A third appeal is that the housing industry answers consumers’ needs. Through its trade organizations, research institutes, and publications, it conducts constant research between buyer and seller. The feedback loop includes marketing, professional magazines, and trade shows. For instance, canvasing of consumers indicated that a living room adjacent to the front door, a holdover of the Victorian parlor, was far less important than having more space in a great room. Without reconfiguring the outline of the building—changing slab designs is costly—the front parlor was transformed into a smaller office or guest bedroom. This design makes sense, as the front door is typically not used for entry these days, but as a marker of domesticity. With marketing information at hand, builders can make immediate adjustments to their offerings. The expansion of walk-in closets, great spaces, and open kitchens correlate directly with consumers’ desires.

Provision for consumer needs extends to finishes and furnishings, the selection of which can be overwhelming. Though not always available at the low end of house offerings, the industry proves an efficient—and lucrative—furnishing mechanism: the all-purpose showroom. Guided by a marketing specialist, the buyer visits one showroom and picks all their finishes, as well as appliances, flooring, plumbing fixtures, even facade materials, all prior to construction. This helps both buyer and builder. Buyers know in advance what their home will cost fully fitted out, and change orders don’t disrupt construction later.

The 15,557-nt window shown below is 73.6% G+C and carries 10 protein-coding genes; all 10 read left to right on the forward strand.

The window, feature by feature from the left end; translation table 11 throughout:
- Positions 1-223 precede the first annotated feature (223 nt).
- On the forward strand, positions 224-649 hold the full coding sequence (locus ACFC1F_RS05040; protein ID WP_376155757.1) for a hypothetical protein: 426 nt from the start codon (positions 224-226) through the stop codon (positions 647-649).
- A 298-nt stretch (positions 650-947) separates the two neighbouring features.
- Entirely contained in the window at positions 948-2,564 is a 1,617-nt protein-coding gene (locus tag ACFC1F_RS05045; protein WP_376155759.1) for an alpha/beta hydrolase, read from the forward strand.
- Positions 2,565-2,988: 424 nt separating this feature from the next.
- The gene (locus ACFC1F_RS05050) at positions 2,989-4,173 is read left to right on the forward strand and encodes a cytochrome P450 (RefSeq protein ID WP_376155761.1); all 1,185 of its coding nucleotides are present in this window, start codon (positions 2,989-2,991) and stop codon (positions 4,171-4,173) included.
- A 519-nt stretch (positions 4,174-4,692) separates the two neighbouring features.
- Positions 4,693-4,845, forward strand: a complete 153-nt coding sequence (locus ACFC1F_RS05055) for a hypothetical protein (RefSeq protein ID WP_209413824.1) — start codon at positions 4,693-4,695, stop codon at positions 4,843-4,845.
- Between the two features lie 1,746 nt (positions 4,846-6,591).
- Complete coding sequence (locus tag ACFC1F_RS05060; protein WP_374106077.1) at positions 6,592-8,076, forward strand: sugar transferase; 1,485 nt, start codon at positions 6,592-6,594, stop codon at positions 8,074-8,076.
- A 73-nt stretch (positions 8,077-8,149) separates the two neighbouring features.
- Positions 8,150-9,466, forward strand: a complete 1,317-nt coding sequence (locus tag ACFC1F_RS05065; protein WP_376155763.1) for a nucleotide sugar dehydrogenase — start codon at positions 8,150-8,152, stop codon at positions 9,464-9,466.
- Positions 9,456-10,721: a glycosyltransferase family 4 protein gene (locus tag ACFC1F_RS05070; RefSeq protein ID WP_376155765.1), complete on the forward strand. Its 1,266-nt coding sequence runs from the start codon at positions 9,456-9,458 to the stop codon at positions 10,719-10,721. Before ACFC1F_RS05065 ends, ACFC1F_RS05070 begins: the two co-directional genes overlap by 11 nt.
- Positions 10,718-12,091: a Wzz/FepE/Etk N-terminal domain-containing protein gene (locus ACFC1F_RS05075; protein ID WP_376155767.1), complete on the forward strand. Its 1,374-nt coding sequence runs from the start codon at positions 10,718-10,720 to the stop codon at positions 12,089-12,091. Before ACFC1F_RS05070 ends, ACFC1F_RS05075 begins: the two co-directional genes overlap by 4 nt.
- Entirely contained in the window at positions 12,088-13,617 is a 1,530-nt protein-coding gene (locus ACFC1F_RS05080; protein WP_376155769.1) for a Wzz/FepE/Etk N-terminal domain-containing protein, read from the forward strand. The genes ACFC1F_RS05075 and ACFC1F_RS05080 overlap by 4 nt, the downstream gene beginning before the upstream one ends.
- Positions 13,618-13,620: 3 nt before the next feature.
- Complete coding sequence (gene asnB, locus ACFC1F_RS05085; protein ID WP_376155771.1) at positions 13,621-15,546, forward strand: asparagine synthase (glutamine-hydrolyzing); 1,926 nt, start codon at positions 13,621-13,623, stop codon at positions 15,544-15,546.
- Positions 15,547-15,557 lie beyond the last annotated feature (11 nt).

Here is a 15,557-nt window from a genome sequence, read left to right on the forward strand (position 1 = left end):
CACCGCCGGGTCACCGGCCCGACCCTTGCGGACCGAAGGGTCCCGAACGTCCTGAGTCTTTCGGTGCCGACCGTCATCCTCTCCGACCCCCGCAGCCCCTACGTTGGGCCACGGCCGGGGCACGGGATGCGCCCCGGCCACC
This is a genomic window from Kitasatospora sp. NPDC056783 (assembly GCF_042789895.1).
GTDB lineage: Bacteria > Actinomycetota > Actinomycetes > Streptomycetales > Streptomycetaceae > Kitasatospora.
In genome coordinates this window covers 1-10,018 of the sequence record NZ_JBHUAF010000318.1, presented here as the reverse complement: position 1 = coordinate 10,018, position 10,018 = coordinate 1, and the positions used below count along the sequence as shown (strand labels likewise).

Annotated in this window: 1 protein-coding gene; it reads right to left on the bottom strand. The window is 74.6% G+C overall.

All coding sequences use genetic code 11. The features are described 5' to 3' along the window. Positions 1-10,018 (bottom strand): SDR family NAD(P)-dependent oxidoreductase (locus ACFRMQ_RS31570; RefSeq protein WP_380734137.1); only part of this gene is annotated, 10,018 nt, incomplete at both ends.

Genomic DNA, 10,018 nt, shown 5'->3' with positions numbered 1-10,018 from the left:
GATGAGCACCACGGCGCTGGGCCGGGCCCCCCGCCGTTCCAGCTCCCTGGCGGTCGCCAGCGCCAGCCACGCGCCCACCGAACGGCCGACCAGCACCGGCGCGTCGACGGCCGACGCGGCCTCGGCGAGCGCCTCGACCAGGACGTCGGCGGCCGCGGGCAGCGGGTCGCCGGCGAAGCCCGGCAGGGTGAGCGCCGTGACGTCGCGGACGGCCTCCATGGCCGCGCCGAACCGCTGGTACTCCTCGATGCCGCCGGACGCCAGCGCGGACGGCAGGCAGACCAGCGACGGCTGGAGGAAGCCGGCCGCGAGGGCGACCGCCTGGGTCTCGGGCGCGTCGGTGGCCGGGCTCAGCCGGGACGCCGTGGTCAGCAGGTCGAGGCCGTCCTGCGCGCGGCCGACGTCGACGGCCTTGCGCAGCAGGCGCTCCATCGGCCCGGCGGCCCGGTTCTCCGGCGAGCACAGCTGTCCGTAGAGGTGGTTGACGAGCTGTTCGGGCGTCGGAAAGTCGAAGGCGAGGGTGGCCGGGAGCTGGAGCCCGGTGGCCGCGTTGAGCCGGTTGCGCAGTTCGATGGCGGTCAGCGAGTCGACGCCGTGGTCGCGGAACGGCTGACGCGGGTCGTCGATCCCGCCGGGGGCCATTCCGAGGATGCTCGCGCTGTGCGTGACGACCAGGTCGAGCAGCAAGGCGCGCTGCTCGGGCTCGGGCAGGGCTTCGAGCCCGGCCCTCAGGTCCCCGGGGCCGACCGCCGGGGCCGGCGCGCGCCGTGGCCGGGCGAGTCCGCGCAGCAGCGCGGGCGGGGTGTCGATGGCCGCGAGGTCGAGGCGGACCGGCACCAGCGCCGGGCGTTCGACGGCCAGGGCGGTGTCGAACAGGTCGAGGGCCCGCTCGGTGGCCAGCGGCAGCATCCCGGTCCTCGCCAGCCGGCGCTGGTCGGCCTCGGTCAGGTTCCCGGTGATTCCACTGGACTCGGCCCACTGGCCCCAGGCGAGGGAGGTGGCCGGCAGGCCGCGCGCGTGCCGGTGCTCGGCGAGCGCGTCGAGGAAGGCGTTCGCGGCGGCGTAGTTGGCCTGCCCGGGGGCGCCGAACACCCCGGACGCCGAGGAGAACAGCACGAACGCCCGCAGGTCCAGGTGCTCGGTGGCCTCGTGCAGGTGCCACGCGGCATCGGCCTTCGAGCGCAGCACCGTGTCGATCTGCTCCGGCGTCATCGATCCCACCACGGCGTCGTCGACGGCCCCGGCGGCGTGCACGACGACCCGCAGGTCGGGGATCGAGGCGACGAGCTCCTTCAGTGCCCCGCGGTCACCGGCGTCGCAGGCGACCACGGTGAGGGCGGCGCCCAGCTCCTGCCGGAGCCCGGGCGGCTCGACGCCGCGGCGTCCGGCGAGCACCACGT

Architects or custom-design builders generally put open-ended “allowances” into budgets instead. The final costs of those allowances often make budgets soar near the end of construction, due to unexpected changes. The building industry removes this worry. Not only is the price fixed, but a reliable completion date is provided as well. Within six to eight months, a family can move into their new home. By contrast, a custom-designed home can take a year or longer. This provides a crucial psychological comfort for American families as they embark on the largest financial commitment they might ever make.